whole_JayPaul1998_thesis.pdf (9.74 MB)
Bioconversion of organic waste : the potential for recycling domestic organic waste in Hobart, Tasmania
thesisposted on 2023-05-26, 17:44 authored by Jay, Paul
This study examined the potential for recycling domestic organic waste in Hobart, within the context of the Tasmanian Solid Waste Management Policy (1994), which encompasses both home composting and centralised large scale composting. The effectiveness of the Hobart City Council's home composting program and the viability, for the Council to establish a centralised composting scheme, was examined. The study analysed the impact of state legislation and policies on waste management in Tasmania and examined the rationale for bioconverting organic waste into compost. The biological aspects of bioconvertion, and the various composting systems, composting technologies and the process control required for large scale composting, were investigated. A survey, to determine the community's current recycling experiences and practices for organic waste and to assess community support for a centralised composting scheme lwas carried out in April 1997 in the Hobart municipality. The study found anomalies, with a significant proportion of the community either excluded from, or not satisfied with, the levels of information in the Council's home composting program. The type of compost bins promoted in the Council's incentive based program were also not found to be conducive for use in all housing types. The study analysed the limitations in the Council's home composting program and proposed a number of approaches for the Hobart City Council to improve its promotional and educational strategies, and incentive based programs. The study found that there is strong community support for the Council to pursue large scale composting, as an alternative to landfilling organic waste. The majority of households indicated willingness to pay for the cost and ensure logistic support for the recycling scheme. The study identified a number of concerns associated with centralised composting schemes and proposed a number of strategies for the Council to take into consideration when embarking with the recycling scheme. The study concludes by offering areas of future research and the potential to encourage the wider involvement of all councils in waste management issues.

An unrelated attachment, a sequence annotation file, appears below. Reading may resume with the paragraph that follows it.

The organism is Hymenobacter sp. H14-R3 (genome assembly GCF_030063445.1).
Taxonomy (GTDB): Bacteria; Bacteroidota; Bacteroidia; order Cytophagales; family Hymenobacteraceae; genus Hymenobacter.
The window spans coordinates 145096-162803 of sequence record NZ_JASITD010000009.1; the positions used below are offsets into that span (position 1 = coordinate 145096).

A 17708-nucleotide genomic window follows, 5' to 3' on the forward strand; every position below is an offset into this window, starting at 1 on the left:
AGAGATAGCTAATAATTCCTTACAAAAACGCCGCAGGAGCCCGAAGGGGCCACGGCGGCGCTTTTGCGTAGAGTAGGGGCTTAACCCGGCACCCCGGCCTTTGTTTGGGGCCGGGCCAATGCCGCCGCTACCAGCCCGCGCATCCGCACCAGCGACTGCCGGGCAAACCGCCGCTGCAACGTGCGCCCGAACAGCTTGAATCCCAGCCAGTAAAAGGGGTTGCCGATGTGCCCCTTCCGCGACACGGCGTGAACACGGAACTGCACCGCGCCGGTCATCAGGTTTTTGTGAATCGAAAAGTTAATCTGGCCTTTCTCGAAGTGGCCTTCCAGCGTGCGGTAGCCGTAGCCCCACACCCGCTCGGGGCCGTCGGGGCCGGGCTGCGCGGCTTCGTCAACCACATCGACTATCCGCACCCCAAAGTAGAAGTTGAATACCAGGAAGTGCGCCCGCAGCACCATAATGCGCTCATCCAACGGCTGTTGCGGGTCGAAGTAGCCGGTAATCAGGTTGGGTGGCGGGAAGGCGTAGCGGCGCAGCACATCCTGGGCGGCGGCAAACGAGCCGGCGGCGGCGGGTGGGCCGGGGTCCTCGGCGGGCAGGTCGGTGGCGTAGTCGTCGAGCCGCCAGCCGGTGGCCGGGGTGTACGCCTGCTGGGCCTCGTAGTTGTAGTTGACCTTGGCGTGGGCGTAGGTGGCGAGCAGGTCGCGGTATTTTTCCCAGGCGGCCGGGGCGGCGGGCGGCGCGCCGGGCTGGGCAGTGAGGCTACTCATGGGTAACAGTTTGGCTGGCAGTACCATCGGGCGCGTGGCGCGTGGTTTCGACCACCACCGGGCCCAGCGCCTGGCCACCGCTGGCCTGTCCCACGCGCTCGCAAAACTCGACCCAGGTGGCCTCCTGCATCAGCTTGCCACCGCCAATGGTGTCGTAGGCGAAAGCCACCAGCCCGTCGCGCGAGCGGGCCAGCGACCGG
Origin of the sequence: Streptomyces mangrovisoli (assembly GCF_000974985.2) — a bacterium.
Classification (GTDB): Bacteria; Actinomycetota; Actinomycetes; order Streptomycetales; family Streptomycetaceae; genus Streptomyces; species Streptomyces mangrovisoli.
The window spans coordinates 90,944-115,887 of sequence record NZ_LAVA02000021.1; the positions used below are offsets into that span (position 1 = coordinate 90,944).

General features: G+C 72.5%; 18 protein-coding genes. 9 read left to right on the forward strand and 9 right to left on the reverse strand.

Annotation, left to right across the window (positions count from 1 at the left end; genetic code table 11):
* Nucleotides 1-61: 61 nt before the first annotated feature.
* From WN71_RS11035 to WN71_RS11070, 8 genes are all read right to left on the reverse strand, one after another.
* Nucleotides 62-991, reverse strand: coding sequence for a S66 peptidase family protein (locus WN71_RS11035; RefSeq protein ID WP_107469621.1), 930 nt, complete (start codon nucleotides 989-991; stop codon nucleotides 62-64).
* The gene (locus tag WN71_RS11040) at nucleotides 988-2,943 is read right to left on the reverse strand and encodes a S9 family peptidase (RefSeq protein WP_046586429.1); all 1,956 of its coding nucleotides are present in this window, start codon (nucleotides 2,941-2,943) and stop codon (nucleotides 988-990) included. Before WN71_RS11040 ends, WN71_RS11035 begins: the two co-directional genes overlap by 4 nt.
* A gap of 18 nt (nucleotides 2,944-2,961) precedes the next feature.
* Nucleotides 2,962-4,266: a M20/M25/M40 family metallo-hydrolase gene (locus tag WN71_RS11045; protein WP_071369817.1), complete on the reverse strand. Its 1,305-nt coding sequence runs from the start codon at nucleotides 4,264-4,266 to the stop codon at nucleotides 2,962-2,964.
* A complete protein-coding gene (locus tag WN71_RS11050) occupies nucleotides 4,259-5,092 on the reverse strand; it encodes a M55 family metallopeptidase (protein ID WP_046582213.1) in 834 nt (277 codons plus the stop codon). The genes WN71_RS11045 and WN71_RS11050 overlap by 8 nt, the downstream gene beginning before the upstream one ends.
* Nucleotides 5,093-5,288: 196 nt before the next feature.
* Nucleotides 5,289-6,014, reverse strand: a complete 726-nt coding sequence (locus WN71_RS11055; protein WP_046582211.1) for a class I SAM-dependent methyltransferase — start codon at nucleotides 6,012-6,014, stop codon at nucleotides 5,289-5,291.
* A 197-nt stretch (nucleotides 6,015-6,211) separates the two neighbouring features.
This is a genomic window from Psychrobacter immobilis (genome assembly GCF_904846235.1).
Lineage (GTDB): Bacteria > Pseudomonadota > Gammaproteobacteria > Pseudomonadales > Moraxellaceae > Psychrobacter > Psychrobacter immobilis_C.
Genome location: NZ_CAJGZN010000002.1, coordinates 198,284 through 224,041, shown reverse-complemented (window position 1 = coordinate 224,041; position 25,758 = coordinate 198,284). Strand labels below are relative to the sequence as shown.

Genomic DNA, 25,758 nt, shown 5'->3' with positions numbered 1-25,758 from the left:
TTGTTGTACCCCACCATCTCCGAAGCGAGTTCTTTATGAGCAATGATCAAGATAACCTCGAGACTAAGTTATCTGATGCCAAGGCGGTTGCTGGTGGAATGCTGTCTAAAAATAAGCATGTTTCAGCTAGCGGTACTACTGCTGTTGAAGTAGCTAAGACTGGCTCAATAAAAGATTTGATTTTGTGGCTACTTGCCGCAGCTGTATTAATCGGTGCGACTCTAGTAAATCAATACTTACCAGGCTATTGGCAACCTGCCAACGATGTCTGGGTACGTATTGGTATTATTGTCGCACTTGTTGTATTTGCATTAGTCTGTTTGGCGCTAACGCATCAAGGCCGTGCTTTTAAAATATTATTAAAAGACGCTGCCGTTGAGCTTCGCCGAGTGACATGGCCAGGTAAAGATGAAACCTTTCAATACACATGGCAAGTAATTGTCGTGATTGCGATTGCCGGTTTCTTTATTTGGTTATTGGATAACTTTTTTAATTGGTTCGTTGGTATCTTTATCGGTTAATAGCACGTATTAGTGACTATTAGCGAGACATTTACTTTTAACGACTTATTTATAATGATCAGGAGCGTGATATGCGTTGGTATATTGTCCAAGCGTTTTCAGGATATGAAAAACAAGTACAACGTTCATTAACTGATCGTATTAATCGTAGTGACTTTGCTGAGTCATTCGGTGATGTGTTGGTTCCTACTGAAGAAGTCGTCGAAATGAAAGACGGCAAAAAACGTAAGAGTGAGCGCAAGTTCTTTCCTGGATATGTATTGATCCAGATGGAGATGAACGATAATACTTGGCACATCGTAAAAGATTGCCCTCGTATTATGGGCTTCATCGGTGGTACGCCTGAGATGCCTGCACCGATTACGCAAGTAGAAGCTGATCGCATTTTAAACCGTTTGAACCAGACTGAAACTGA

Rights statementCopyright 1997 Author - The University is continuing to endeavour to trace the copyright owner(s) and in the meantime this item has been reproduced here in good faith. We would be pleased to hear from the copyright owner(s). Thesis (M.Env.St.)--University of Tasmania, 1998. Includes bibliographical references